The U.S. Department of Justice (DOJ) and the Federal Trade Commission (FTC) have given the go-ahead to Microsoft's acuisition of Nokia for $7.2 billion.

On November 19, the Finnish phone maker confirmed that more than 99 percent of its shareholders voted, in its Extraordinary General Meeting in Helsinki, in favor of the sale, which is expected to close in the first quarter of 2014.

"We look forward to the date when our partners at Nokia will become members of the Microsoft family, and are pleased that the Department of Justice has cleared the deal unconditionally," said a Microsoft spokesperson in a statement.

Around a decade ago, Nokia was one of the top mobile phone providers globally. However, the company was unable to adapt to the changing market trend and was not quick enough to innovate. As such, other companies like Apple, Samsung and HTC overtook the company in the smartphone race.

There is no doubt that Nokia has been struggling in the smartphone space for quite some time. However, with the release of the Windows Phone 8 (WP8) operating system, the company may get back some part of its lost market share. A recent IDC report suggests that in Q3 2013, WP8 handsets controlled 3.6 percent of the global market share. Nokia has the biggest range of WP8-powered handsets and has 93.2 percent of the overall market share of Microsoft's latest mobile operating system.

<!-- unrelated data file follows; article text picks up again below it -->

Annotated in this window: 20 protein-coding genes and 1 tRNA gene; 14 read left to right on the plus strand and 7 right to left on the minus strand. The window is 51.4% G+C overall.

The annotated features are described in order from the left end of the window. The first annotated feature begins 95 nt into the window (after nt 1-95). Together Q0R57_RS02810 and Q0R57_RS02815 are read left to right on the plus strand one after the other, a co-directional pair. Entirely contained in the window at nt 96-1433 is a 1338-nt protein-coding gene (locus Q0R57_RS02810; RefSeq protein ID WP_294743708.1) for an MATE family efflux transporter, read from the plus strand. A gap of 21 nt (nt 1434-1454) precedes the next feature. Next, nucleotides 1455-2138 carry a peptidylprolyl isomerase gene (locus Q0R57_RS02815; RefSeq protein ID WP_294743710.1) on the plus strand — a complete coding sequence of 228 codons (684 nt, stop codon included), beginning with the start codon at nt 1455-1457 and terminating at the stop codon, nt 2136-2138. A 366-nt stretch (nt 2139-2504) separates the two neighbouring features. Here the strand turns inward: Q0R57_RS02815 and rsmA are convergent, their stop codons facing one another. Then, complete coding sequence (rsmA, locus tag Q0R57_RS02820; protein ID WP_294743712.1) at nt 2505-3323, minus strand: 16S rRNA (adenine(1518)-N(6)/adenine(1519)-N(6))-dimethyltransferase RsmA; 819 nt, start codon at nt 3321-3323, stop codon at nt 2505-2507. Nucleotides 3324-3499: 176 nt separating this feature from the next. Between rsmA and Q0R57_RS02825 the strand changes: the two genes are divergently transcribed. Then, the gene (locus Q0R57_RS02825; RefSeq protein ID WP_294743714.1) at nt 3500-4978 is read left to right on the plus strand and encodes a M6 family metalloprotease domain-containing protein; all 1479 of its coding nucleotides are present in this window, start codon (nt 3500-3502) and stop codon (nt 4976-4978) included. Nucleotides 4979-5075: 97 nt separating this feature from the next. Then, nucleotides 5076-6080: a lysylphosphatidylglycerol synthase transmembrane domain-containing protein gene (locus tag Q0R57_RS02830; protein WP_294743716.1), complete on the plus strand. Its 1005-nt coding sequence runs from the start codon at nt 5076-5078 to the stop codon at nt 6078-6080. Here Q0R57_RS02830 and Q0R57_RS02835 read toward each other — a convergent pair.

Nokia has been very aggressive with the launch of WP8 handsets and has already launched many entry-level to top-end smartphones in 2013.

After Microsoft launched its first range of tablets, Surface Pro and Surface RT, many rumors surfaced that the company may also launch its own smartphones. The acquisition of Nokia will now make the rumors a reality.

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